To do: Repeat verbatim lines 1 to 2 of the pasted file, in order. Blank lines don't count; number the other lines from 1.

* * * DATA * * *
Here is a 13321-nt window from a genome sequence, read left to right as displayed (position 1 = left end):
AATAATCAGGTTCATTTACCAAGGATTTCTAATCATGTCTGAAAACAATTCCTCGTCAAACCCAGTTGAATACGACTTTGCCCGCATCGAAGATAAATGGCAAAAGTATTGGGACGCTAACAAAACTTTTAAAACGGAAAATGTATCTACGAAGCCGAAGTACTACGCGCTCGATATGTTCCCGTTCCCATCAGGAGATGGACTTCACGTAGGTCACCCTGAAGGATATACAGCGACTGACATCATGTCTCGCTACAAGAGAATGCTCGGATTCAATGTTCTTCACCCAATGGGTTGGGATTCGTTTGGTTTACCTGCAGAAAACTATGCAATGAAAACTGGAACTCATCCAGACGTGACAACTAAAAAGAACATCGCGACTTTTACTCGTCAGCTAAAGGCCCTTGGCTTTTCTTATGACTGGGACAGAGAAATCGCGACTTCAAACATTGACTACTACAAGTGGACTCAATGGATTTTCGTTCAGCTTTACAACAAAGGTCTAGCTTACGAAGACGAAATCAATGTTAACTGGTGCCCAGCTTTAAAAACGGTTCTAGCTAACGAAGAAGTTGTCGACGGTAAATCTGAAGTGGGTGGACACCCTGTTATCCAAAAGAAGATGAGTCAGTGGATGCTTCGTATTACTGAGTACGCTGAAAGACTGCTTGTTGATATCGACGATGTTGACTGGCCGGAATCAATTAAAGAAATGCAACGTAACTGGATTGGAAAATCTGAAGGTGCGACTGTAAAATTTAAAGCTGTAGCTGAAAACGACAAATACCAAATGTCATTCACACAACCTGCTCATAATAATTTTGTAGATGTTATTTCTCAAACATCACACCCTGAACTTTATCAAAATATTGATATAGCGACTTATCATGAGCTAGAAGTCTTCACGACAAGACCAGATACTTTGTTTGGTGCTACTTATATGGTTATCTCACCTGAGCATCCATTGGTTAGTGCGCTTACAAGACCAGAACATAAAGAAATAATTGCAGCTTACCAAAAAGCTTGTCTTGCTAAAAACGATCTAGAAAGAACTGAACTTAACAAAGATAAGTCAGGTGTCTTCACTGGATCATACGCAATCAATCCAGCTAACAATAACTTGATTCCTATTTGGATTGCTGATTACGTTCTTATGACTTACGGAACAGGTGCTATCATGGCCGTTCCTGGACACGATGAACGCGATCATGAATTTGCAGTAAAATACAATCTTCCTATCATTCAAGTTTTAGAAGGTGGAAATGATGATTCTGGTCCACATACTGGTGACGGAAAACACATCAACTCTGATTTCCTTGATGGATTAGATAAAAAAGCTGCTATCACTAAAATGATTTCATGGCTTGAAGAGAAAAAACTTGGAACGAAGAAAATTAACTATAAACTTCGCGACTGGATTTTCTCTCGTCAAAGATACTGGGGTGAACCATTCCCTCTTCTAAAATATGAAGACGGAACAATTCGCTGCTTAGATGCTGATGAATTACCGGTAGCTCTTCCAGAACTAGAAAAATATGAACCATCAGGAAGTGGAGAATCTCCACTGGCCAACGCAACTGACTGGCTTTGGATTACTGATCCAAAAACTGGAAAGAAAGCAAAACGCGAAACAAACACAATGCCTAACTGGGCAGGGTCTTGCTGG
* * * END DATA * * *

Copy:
Here is a 13321-nt window from a genome sequence, read left to right as displayed (position 1 = left end):
AATAATCAGGTTCATTTACCAAGGATTTCTAATCATGTCTGAAAACAATTCCTCGTCAAACCCAGTTGAATACGACTTTGCCCGCATCGAAGATAAATGGCAAAAGTATTGGGACGCTAACAAAACTTTTAAAACGGAAAATGTATCTACGAAGCCGAAGTACTACGCGCTCGATATGTTCCCGTTCCCATCAGGAGATGGACTTCACGTAGGTCACCCTGAAGGATATACAGCGACTGACATCATGTCTCGCTACAAGAGAATGCTCGGATTCAATGTTCTTCACCCAATGGGTTGGGATTCGTTTGGTTTACCTGCAGAAAACTATGCAATGAAAACTGGAACTCATCCAGACGTGACAACTAAAAAGAACATCGCGACTTTTACTCGTCAGCTAAAGGCCCTTGGCTTTTCTTATGACTGGGACAGAGAAATCGCGACTTCAAACATTGACTACTACAAGTGGACTCAATGGATTTTCGTTCAGCTTTACAACAAAGGTCTAGCTTACGAAGACGAAATCAATGTTAACTGGTGCCCAGCTTTAAAAACGGTTCTAGCTAACGAAGAAGTTGTCGACGGTAAATCTGAAGTGGGTGGACACCCTGTTATCCAAAAGAAGATGAGTCAGTGGATGCTTCGTATTACTGAGTACGCTGAAAGACTGCTTGTTGATATCGACGATGTTGACTGGCCGGAATCAATTAAAGAAATGCAACGTAACTGGATTGGAAAATCTGAAGGTGCGACTGTAAAATTTAAAGCTGTAGCTGAAAACGACAAATACCAAATGTCATTCACACAACCTGCTCATAATAATTTTGTAGATGTTATTTCTCAAACATCACACCCTGAACTTTATCAAAATATTGATATAGCGACTTATCATGAGCTAGAAGTCTTCACGACAAGACCAGATACTTTGTTTGGTGCTACTTATATGGTTATCTCACCTGAGCATCCATTGGTTAGTGCGCTTACAAGACCAGAACATAAAGAAATAATTGCAGCTTACCAAAAAGCTTGTCTTGCTAAAAACGATCTAGAAAGAACTGAACTTAACAAAGATAAGTCAGGTGTCTTCACTGGATCATACGCAATCAATCCAGCTAACAATAACTTGATTCCTATTTGGATTGCTGATTACGTTCTTATGACTTACGGAACAGGTGCTATCATGGCCGTTCCTGGACACGATGAACGCGATCATGAATTTGCAGTAAAATACAATCTTCCTATCATTCAAGTTTTAGAAGGTGGAAATGATGATTCTGGTCCACATACTGGTGACGGAAAACACATCAACTCTGATTTCCTTGATGGATTAGATAAAAAAGCTGCTATCACTAAAATGATTTCATGGCTTGAAGAGAAAAAACTTGGAACGAAGAAAATTAACTATAAACTTCGCGACTGGATTTTCTCTCGTCAAAGATACTGGGGTGAACCATTCCCTCTTCTAAAATATGAAGACGGAACAATTCGCTGCTTAGATGCTGATGAATTACCGGTAGCTCTTCCAGAACTAGAAAAATATGAACCATCAGGAAGTGGAGAATCTCCACTGGCCAACGCAACTGACTGGCTTTGGATTACTGATCCAAAAACTGGAAAGAAAGCAAAACGCGAAACAAACACAATGCCTAACTGGGCAGGGTCTTGCTGG